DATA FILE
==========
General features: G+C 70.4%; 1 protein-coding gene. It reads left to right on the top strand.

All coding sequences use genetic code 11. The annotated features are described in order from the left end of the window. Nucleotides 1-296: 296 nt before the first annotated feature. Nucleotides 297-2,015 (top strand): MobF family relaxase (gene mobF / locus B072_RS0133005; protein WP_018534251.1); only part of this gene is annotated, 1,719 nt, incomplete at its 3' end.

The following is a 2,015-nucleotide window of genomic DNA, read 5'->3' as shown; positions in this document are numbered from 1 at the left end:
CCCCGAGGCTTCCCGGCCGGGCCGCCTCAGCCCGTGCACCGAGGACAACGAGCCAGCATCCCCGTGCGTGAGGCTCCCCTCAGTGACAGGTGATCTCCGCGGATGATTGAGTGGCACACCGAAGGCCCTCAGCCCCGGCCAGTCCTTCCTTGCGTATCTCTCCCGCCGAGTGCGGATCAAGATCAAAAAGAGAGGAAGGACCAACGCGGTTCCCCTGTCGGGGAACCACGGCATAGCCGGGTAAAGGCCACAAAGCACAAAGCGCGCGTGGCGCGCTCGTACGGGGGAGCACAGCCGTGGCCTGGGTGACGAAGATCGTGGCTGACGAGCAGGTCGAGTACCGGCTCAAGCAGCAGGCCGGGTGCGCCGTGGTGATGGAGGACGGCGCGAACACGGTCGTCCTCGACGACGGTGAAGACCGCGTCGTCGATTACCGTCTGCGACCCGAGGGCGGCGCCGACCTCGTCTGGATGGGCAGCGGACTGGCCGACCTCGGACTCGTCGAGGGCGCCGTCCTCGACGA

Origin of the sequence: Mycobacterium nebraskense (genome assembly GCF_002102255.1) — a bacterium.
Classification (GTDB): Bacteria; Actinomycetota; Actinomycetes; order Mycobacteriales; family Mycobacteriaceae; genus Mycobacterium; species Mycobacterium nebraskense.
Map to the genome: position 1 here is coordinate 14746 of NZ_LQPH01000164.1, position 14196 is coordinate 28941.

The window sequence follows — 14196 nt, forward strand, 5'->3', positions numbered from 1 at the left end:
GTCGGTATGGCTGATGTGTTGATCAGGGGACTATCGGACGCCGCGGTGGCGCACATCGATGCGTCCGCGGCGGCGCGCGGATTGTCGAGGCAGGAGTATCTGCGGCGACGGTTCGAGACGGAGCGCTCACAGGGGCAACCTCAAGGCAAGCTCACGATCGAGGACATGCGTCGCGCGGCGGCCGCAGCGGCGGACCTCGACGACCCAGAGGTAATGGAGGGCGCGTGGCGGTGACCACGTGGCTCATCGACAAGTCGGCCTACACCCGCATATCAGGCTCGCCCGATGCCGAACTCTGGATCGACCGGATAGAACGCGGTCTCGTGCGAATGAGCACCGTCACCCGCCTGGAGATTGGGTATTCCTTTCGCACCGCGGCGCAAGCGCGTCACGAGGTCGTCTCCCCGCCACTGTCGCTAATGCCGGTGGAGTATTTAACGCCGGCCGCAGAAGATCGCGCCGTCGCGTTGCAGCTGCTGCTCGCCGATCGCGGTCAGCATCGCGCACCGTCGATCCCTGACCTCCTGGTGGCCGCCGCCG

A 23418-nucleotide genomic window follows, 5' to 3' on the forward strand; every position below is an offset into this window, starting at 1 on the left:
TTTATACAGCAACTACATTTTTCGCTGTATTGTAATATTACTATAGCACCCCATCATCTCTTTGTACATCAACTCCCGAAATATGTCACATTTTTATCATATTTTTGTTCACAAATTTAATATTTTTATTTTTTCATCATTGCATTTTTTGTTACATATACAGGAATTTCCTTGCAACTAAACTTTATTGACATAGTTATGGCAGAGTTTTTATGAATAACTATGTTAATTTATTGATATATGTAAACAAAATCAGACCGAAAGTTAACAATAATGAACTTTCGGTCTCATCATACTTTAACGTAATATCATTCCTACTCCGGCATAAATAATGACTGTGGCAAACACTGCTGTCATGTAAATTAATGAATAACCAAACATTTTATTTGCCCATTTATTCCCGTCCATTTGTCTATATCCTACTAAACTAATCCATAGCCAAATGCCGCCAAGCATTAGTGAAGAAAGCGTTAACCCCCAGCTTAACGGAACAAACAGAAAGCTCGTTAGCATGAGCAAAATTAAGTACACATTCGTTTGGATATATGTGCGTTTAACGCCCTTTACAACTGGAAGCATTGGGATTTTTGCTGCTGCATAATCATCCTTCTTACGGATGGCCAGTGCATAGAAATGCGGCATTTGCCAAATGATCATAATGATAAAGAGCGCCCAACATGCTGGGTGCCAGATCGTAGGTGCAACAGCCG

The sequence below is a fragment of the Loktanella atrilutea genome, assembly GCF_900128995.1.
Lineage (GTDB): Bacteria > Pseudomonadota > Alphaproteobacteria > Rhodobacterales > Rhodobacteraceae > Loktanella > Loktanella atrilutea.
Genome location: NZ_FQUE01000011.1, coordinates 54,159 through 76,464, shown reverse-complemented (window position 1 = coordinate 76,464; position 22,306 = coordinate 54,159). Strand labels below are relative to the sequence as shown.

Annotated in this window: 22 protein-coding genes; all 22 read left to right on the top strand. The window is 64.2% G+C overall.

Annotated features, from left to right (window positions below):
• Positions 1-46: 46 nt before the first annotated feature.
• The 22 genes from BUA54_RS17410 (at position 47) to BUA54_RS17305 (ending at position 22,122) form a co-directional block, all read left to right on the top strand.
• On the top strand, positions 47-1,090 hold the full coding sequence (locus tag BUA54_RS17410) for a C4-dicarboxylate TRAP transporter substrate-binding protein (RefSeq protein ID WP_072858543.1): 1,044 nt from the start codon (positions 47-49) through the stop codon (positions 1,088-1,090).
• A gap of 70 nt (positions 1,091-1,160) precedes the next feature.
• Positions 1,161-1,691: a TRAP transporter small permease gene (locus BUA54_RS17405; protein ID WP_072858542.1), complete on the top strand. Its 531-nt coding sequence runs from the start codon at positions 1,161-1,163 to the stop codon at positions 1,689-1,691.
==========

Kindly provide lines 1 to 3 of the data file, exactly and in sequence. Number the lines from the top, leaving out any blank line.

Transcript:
General features: G+C 70.4%; 1 protein-coding gene. It reads left to right on the top strand.

All coding sequences use genetic code 11. The annotated features are described in order from the left end of the window. Nucleotides 1-296: 296 nt before the first annotated feature. Nucleotides 297-2,015 (top strand): MobF family relaxase (gene mobF / locus B072_RS0133005; protein WP_018534251.1); only part of this gene is annotated, 1,719 nt, incomplete at its 3' end.

The following is a 2,015-nucleotide window of genomic DNA, read 5'->3' as shown; positions in this document are numbered from 1 at the left end: